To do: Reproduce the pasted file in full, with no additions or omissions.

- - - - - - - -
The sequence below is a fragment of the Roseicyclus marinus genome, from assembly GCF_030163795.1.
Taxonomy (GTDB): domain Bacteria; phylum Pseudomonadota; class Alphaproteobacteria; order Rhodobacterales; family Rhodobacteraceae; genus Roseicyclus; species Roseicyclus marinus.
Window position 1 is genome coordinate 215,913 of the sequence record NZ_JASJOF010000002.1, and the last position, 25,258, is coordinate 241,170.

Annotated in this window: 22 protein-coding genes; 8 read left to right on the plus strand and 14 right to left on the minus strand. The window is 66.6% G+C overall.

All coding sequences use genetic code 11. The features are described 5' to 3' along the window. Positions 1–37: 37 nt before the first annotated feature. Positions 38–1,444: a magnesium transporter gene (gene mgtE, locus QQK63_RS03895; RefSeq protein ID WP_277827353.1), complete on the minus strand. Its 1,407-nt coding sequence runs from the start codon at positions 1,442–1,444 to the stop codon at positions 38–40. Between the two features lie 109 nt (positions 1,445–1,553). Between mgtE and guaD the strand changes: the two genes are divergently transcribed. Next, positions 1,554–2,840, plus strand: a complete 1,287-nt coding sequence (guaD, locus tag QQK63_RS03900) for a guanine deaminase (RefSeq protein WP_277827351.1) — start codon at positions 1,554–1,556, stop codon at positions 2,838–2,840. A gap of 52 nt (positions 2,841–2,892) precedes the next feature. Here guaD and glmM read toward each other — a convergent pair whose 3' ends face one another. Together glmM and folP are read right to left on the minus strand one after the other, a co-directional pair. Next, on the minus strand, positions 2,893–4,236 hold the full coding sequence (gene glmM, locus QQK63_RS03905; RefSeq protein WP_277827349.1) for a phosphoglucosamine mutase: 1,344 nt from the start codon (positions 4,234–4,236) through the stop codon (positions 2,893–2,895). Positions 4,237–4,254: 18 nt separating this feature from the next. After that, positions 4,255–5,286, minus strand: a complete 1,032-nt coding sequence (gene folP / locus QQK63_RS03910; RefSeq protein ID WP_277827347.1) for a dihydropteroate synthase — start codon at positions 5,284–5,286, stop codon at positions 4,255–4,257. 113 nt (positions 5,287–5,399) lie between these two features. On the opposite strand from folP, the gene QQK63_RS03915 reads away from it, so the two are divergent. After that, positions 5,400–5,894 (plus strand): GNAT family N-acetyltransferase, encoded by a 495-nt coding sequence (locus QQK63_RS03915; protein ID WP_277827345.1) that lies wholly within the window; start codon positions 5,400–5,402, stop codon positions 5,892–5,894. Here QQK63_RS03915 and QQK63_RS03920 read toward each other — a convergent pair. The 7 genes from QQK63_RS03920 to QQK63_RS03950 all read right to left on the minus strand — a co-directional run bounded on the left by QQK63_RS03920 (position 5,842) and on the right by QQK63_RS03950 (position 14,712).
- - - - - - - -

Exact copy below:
The sequence below is a fragment of the Roseicyclus marinus genome, from assembly GCF_030163795.1.
Taxonomy (GTDB): domain Bacteria; phylum Pseudomonadota; class Alphaproteobacteria; order Rhodobacterales; family Rhodobacteraceae; genus Roseicyclus; species Roseicyclus marinus.
Window position 1 is genome coordinate 215,913 of the sequence record NZ_JASJOF010000002.1, and the last position, 25,258, is coordinate 241,170.

Annotated in this window: 22 protein-coding genes; 8 read left to right on the plus strand and 14 right to left on the minus strand. The window is 66.6% G+C overall.

All coding sequences use genetic code 11. The features are described 5' to 3' along the window. Positions 1–37: 37 nt before the first annotated feature. Positions 38–1,444: a magnesium transporter gene (gene mgtE, locus QQK63_RS03895; RefSeq protein ID WP_277827353.1), complete on the minus strand. Its 1,407-nt coding sequence runs from the start codon at positions 1,442–1,444 to the stop codon at positions 38–40. Between the two features lie 109 nt (positions 1,445–1,553). Between mgtE and guaD the strand changes: the two genes are divergently transcribed. Next, positions 1,554–2,840, plus strand: a complete 1,287-nt coding sequence (guaD, locus tag QQK63_RS03900) for a guanine deaminase (RefSeq protein WP_277827351.1) — start codon at positions 1,554–1,556, stop codon at positions 2,838–2,840. A gap of 52 nt (positions 2,841–2,892) precedes the next feature. Here guaD and glmM read toward each other — a convergent pair whose 3' ends face one another. Together glmM and folP are read right to left on the minus strand one after the other, a co-directional pair. Next, on the minus strand, positions 2,893–4,236 hold the full coding sequence (gene glmM, locus QQK63_RS03905; RefSeq protein WP_277827349.1) for a phosphoglucosamine mutase: 1,344 nt from the start codon (positions 4,234–4,236) through the stop codon (positions 2,893–2,895). Positions 4,237–4,254: 18 nt separating this feature from the next. After that, positions 4,255–5,286, minus strand: a complete 1,032-nt coding sequence (gene folP / locus QQK63_RS03910; RefSeq protein ID WP_277827347.1) for a dihydropteroate synthase — start codon at positions 5,284–5,286, stop codon at positions 4,255–4,257. 113 nt (positions 5,287–5,399) lie between these two features. On the opposite strand from folP, the gene QQK63_RS03915 reads away from it, so the two are divergent. After that, positions 5,400–5,894 (plus strand): GNAT family N-acetyltransferase, encoded by a 495-nt coding sequence (locus QQK63_RS03915; protein ID WP_277827345.1) that lies wholly within the window; start codon positions 5,400–5,402, stop codon positions 5,892–5,894. Here QQK63_RS03915 and QQK63_RS03920 read toward each other — a convergent pair. The 7 genes from QQK63_RS03920 to QQK63_RS03950 all read right to left on the minus strand — a co-directional run bounded on the left by QQK63_RS03920 (position 5,842) and on the right by QQK63_RS03950 (position 14,712).